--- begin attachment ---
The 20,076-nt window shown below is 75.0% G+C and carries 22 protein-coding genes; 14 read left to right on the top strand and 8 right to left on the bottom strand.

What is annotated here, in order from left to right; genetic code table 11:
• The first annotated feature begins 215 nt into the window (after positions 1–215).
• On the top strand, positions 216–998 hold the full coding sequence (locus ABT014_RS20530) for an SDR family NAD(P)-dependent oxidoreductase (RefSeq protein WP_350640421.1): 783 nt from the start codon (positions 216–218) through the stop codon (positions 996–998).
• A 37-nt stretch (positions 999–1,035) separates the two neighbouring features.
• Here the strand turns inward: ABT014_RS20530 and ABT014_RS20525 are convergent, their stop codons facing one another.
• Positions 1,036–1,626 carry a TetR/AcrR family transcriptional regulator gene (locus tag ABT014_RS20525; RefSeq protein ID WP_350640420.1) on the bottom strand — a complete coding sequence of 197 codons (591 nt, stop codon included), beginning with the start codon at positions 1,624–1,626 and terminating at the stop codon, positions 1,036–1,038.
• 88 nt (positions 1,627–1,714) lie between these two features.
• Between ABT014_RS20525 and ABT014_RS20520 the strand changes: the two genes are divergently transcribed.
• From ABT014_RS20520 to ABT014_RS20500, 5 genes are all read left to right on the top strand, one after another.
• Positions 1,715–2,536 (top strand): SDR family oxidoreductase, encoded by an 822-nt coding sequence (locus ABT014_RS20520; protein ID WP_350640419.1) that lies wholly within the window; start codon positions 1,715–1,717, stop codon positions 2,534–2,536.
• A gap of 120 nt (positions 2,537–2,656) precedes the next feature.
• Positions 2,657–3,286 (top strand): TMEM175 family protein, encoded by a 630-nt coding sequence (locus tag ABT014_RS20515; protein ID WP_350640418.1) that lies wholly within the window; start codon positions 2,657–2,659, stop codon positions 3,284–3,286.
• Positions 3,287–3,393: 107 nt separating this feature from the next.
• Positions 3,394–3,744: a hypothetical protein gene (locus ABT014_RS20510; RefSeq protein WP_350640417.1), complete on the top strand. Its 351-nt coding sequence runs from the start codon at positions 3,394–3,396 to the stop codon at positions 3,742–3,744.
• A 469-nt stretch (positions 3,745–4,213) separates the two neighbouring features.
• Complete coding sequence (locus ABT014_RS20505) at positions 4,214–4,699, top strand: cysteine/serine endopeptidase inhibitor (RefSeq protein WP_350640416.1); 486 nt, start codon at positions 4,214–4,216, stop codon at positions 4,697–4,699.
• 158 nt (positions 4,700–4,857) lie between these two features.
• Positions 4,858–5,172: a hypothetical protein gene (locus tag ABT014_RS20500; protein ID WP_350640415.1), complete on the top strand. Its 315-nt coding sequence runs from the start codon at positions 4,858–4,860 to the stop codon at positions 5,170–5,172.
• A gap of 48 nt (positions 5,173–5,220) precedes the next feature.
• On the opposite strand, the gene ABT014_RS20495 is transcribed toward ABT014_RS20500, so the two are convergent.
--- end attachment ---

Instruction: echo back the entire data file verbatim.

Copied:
The 20,076-nt window shown below is 75.0% G+C and carries 22 protein-coding genes; 14 read left to right on the top strand and 8 right to left on the bottom strand.

What is annotated here, in order from left to right; genetic code table 11:
• The first annotated feature begins 215 nt into the window (after positions 1–215).
• On the top strand, positions 216–998 hold the full coding sequence (locus ABT014_RS20530) for an SDR family NAD(P)-dependent oxidoreductase (RefSeq protein WP_350640421.1): 783 nt from the start codon (positions 216–218) through the stop codon (positions 996–998).
• A 37-nt stretch (positions 999–1,035) separates the two neighbouring features.
• Here the strand turns inward: ABT014_RS20530 and ABT014_RS20525 are convergent, their stop codons facing one another.
• Positions 1,036–1,626 carry a TetR/AcrR family transcriptional regulator gene (locus tag ABT014_RS20525; RefSeq protein ID WP_350640420.1) on the bottom strand — a complete coding sequence of 197 codons (591 nt, stop codon included), beginning with the start codon at positions 1,624–1,626 and terminating at the stop codon, positions 1,036–1,038.
• 88 nt (positions 1,627–1,714) lie between these two features.
• Between ABT014_RS20525 and ABT014_RS20520 the strand changes: the two genes are divergently transcribed.
• From ABT014_RS20520 to ABT014_RS20500, 5 genes are all read left to right on the top strand, one after another.
• Positions 1,715–2,536 (top strand): SDR family oxidoreductase, encoded by an 822-nt coding sequence (locus ABT014_RS20520; protein ID WP_350640419.1) that lies wholly within the window; start codon positions 1,715–1,717, stop codon positions 2,534–2,536.
• A gap of 120 nt (positions 2,537–2,656) precedes the next feature.
• Positions 2,657–3,286 (top strand): TMEM175 family protein, encoded by a 630-nt coding sequence (locus tag ABT014_RS20515; protein ID WP_350640418.1) that lies wholly within the window; start codon positions 2,657–2,659, stop codon positions 3,284–3,286.
• Positions 3,287–3,393: 107 nt separating this feature from the next.
• Positions 3,394–3,744: a hypothetical protein gene (locus ABT014_RS20510; RefSeq protein WP_350640417.1), complete on the top strand. Its 351-nt coding sequence runs from the start codon at positions 3,394–3,396 to the stop codon at positions 3,742–3,744.
• A 469-nt stretch (positions 3,745–4,213) separates the two neighbouring features.
• Complete coding sequence (locus ABT014_RS20505) at positions 4,214–4,699, top strand: cysteine/serine endopeptidase inhibitor (RefSeq protein WP_350640416.1); 486 nt, start codon at positions 4,214–4,216, stop codon at positions 4,697–4,699.
• 158 nt (positions 4,700–4,857) lie between these two features.
• Positions 4,858–5,172: a hypothetical protein gene (locus tag ABT014_RS20500; protein ID WP_350640415.1), complete on the top strand. Its 315-nt coding sequence runs from the start codon at positions 4,858–4,860 to the stop codon at positions 5,170–5,172.
• A gap of 48 nt (positions 5,173–5,220) precedes the next feature.
• On the opposite strand, the gene ABT014_RS20495 is transcribed toward ABT014_RS20500, so the two are convergent.